I had an accidental “ah ha!” moment in my ham shack when my inexpensive headphones decided that I no longer needed to have audio in my right ear. Those of you who know me know that I can be cheap (errr…I mean frugal) so the idea of spending actual money on headphones always made me bonkers. After replacing a couple pairs of headphones that were in the sub $30 range though, I finally decided I was going break down and look for something in the ~$100 range to see if I’d have better luck.
After doing internet searches that ran me in circles, revelation came in the form of open-back headphones.
Say what now?
Audio folks know all about these, but I found surprisingly little talk about this style of headphone in ham radio circles. For the unaware, open-back headphones look just like normal headphones, except that that backs of the drivers are exposed, instead of being in a sealed plastic cup. Audio folx will argue with each other about the merits of this type of design, but I’m not an audio person - I’m a ham! The things that are most often cited as the ‘negatives’ for this style of headphone, are things that I realized, would make them perfect for use in my home shack, and I suspect they would for a lot of you as well.
Without further ado, here’s the 3 most common things that people say is terrible about this style of headphone, which also happen to be the things that I’m now loving about the pair that I bought, and have been using for about a week now:
- Open-back headphones have no bass!
- In ham radio, not only do we not care about the bass, we usually don’t want it! Many of us just completely roll off anything under 300hz or so anyway.
- The reason open-back headphones have no bass is because they are more realistically recreating the sound from the source, and not artificially boosting the bass by having a little echo chamber right around your ear.
- Open-back headphones are ‘leaky’
- because they are open back, other people close to you can hear what you’re listening to. This is a non-issue for me because I don’t generally have strangers hanging around me while I’m in my shack that would be irritated by hearing what I’m listening to.
- Open-back headphones don’t provide any isolation (i.e. they don’t block out background noise)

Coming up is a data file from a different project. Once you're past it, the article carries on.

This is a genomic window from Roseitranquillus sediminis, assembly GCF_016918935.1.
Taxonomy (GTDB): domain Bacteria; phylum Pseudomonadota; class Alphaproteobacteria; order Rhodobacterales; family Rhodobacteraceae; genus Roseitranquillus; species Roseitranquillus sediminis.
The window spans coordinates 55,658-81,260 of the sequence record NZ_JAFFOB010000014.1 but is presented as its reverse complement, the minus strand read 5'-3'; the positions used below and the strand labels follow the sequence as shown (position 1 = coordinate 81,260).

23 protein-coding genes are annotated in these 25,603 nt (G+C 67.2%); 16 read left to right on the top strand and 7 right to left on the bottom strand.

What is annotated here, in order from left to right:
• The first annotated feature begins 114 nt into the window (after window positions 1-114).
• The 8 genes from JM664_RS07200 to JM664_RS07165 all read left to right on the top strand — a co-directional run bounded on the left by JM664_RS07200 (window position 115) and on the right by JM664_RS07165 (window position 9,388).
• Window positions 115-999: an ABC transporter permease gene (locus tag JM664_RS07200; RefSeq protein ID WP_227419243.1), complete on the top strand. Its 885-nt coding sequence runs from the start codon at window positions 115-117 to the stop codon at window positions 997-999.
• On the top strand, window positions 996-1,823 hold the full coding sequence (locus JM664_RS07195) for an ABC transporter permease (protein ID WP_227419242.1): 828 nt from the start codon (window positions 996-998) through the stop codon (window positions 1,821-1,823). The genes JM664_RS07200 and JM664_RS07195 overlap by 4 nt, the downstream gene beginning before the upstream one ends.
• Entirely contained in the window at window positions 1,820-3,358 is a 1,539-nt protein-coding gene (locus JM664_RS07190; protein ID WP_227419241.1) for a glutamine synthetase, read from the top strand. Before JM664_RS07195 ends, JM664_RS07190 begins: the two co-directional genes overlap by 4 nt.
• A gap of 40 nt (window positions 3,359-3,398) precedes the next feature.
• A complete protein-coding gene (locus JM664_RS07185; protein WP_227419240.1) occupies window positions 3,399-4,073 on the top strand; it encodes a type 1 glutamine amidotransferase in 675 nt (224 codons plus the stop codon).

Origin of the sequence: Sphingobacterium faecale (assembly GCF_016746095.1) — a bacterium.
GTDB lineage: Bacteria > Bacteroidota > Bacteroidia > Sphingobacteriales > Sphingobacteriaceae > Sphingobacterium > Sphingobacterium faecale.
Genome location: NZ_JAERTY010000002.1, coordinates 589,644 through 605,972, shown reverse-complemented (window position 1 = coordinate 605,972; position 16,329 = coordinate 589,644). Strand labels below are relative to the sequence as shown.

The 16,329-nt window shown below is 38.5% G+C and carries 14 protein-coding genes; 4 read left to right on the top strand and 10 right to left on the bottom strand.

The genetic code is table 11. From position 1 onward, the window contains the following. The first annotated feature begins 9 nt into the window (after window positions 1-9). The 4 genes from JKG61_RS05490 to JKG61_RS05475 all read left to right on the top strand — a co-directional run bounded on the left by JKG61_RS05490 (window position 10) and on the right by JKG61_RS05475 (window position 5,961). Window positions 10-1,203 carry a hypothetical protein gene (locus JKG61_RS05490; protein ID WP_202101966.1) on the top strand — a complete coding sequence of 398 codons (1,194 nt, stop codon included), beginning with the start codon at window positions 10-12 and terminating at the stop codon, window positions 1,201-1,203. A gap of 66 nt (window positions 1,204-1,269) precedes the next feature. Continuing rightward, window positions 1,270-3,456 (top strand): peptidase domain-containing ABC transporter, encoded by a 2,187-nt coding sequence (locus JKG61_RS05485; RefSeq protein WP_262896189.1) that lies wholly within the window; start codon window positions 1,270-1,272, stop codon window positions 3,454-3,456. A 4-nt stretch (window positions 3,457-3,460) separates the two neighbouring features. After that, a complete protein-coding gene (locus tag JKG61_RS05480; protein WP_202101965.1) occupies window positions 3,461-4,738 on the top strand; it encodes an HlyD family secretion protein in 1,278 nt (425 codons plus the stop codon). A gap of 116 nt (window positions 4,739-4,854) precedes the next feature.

- While true, for me this is actually a benefit. I can hear my radio clearly through the headphones, but I can also hear what’s happening in my surroundings. As a ham, we have to be careful what we transmit over the air - being able to hear what’s happening in the background makes me more comfortable that I’m not going to accidentally start transmitting music or other noises from the kids toys in the next room (they recently found my old keyboard….)
- Similarly, I like the awareness that still being able to hear the room brings - I like hearing the various relays clicking, my door opening if a family member stops in, etc.
In addition to the supposed negatives that I see as positives, open back headphones have 2 additional benefits over their closed back counterparts:
Ear sweat eliminated! Because of their open design, air flows much more freely around my ears, keeping them much more comfortable during long sessions.
Weight! because they have physically less material, they generally weigh less, again keeping them much more comfortable during long sessions.
So the next time you’re in the market for headphones, consider your use case. If you’re going portable with them, a traditional closed-back pair might be best, but for use in the shack - consider open-back headphones. For something around the $100 mark, so far I’ve been very pleased with this pair from audio-technica. They have a somewhat unique headband arrangement, so if you have a tiny head the fit might not be great, but for my average-large head, they work great: